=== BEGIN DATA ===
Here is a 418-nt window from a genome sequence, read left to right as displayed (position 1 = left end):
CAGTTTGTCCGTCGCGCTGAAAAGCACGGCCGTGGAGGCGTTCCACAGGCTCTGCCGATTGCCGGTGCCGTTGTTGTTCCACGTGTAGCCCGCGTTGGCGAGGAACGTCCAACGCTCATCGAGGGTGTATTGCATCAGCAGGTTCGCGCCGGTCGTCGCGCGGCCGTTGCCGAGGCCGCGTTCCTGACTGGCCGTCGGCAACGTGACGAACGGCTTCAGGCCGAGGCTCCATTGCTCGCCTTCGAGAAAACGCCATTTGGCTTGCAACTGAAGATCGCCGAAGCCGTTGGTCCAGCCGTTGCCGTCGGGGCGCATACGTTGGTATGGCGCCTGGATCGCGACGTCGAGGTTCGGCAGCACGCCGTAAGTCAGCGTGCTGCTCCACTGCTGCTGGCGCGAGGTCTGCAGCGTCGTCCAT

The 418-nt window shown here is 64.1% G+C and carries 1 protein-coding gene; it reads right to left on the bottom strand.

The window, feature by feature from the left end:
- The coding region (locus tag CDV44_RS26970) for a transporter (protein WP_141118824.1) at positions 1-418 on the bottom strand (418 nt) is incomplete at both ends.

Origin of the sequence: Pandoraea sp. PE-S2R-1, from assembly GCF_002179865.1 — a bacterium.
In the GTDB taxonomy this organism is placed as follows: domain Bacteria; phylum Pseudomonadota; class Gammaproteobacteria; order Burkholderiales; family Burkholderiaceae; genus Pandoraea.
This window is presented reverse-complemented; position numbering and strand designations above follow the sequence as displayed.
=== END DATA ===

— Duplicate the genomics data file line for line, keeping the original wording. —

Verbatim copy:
Here is a 418-nt window from a genome sequence, read left to right as displayed (position 1 = left end):
CAGTTTGTCCGTCGCGCTGAAAAGCACGGCCGTGGAGGCGTTCCACAGGCTCTGCCGATTGCCGGTGCCGTTGTTGTTCCACGTGTAGCCCGCGTTGGCGAGGAACGTCCAACGCTCATCGAGGGTGTATTGCATCAGCAGGTTCGCGCCGGTCGTCGCGCGGCCGTTGCCGAGGCCGCGTTCCTGACTGGCCGTCGGCAACGTGACGAACGGCTTCAGGCCGAGGCTCCATTGCTCGCCTTCGAGAAAACGCCATTTGGCTTGCAACTGAAGATCGCCGAAGCCGTTGGTCCAGCCGTTGCCGTCGGGGCGCATACGTTGGTATGGCGCCTGGATCGCGACGTCGAGGTTCGGCAGCACGCCGTAAGTCAGCGTGCTGCTCCACTGCTGCTGGCGCGAGGTCTGCAGCGTCGTCCAT

The 418-nt window shown here is 64.1% G+C and carries 1 protein-coding gene; it reads right to left on the bottom strand.

The window, feature by feature from the left end:
- The coding region (locus tag CDV44_RS26970) for a transporter (protein WP_141118824.1) at positions 1-418 on the bottom strand (418 nt) is incomplete at both ends.

Origin of the sequence: Pandoraea sp. PE-S2R-1, from assembly GCF_002179865.1 — a bacterium.
In the GTDB taxonomy this organism is placed as follows: domain Bacteria; phylum Pseudomonadota; class Gammaproteobacteria; order Burkholderiales; family Burkholderiaceae; genus Pandoraea.
This window is presented reverse-complemented; position numbering and strand designations above follow the sequence as displayed.